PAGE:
I continue to work my way through the winter beers, but there is such a bounty that I have my work cut out for me. (Not like it's ditch-digging or anything.) Two of my recent samples hail from Oregon and are a mixed bag.
Full Sail Wreck the Halls
Since Full Sail already had one winter seasonal, John Harris's cult favorite is called a "brewmaster's reserve." But make no mistake, with a name like "Wreck the Halls," you know it's a holiday beer. After Sierra Nevada's Celebration, Wreck the Halls may inspire the most fervent devotion of any winter ale, but of the two, it seems more worthy to me.
Pours out a warm bronze with a pretty white head, and bursts with aroma. Bursts, as in an orange, sending its citrus into the air like a freshly-peeled fruit. Almost every winter ale will be better six months or a year after it was bottled, but this is the exception--you want to get a bottle while those hops are still so energetic.
There are two central varieties of winter ale, and Wreck the Halls comes from the minority variety, a lighter, IPA-ish ale that is headed down the road toward barleywine. At 6.5%, Wreck isn't that strong, but it manages to produce the kind of thick, candied quality you like from this style. Perhaps because of the citrus nose, it reminded me of a traditional winter desert from a norther country--with dried fruit and the suggestion of liquor. I don't get the love of Celebration, but Wreck the Halls could inspire devotion.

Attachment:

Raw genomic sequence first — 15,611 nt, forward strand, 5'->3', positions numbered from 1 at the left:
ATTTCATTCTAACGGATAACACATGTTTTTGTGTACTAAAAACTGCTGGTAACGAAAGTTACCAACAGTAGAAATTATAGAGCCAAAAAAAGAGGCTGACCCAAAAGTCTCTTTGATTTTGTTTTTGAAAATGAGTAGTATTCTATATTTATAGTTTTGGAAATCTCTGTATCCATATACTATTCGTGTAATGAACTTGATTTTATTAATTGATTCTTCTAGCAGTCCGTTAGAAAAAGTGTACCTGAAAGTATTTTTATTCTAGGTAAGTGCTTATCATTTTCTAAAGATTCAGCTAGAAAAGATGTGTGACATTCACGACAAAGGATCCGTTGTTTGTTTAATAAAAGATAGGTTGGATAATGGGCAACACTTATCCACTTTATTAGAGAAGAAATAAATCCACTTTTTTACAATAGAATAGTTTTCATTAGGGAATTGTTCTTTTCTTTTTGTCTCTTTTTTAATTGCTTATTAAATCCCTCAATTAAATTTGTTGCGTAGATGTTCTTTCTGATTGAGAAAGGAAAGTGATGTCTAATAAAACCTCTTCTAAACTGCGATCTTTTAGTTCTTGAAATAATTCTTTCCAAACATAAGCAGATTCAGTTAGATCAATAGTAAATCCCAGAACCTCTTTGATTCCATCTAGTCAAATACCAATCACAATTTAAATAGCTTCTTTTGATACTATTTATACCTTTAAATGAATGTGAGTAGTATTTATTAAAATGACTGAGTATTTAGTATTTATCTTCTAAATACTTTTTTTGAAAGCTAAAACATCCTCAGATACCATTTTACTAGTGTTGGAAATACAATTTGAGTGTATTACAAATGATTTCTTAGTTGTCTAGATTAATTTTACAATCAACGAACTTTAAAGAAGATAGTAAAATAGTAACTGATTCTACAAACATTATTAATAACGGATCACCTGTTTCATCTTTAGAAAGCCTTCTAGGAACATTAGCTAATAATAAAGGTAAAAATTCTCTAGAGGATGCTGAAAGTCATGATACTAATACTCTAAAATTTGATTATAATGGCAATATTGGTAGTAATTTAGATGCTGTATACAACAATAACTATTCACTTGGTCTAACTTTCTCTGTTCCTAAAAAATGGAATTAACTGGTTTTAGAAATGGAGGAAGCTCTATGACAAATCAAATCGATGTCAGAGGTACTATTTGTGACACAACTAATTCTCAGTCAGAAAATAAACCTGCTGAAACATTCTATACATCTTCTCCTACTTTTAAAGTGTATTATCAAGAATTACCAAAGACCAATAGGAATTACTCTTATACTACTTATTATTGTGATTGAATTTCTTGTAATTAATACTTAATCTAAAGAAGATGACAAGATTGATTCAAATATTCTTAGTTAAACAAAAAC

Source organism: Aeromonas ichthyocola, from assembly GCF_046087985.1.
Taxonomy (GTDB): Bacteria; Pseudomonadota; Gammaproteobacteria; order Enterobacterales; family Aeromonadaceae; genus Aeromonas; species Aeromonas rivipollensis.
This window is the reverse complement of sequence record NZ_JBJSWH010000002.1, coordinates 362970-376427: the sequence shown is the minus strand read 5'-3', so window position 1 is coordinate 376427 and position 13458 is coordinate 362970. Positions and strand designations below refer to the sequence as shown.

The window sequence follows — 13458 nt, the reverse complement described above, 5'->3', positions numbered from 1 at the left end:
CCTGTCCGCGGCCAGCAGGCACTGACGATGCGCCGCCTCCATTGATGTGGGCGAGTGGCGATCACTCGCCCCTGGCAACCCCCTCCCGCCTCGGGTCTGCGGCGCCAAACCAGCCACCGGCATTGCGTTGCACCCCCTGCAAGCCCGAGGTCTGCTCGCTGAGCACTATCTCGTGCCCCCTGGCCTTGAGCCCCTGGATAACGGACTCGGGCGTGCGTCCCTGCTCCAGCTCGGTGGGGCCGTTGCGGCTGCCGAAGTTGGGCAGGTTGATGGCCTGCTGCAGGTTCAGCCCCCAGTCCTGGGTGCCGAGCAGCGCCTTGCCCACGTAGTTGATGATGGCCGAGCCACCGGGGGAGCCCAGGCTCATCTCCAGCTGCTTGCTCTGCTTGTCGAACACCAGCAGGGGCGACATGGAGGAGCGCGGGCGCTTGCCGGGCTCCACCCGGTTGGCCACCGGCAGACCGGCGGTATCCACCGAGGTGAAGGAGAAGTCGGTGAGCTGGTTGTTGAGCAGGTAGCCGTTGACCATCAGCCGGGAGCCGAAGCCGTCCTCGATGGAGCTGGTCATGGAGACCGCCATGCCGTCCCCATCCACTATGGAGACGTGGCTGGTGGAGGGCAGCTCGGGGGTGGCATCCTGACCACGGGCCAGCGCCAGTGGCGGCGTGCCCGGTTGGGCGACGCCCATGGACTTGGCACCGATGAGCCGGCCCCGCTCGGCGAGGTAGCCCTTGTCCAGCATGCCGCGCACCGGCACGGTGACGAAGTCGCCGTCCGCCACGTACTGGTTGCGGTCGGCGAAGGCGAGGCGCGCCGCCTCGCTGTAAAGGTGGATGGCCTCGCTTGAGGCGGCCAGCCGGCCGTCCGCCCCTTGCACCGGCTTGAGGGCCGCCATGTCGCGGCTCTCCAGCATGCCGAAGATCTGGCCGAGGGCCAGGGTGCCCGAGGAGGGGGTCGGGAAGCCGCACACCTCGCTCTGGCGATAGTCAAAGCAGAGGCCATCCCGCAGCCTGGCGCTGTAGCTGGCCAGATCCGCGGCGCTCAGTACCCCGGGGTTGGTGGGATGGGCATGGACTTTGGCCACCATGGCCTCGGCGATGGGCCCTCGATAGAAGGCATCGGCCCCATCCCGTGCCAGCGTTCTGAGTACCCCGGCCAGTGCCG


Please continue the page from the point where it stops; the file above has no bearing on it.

Excellent (with room to grow)
Siletz Winter Warmer Ale
This was not a great beer. It was flat pouring out, an indistinct brown with not much in the way of a head, and had a slightly sour, cidery aroma. The flavor wasn't awful, it just wasn't anything. Very little in the way of hopping, but the malt didn't come forward, either--it lacked mouthfeel or texture or any of the kind of qualities you'd like from a malty beer (nutty flavor, creaminess). I've brewed a few batches of homebrew that have this indifferent quality, and I didn't regard them highly.
Average (at best)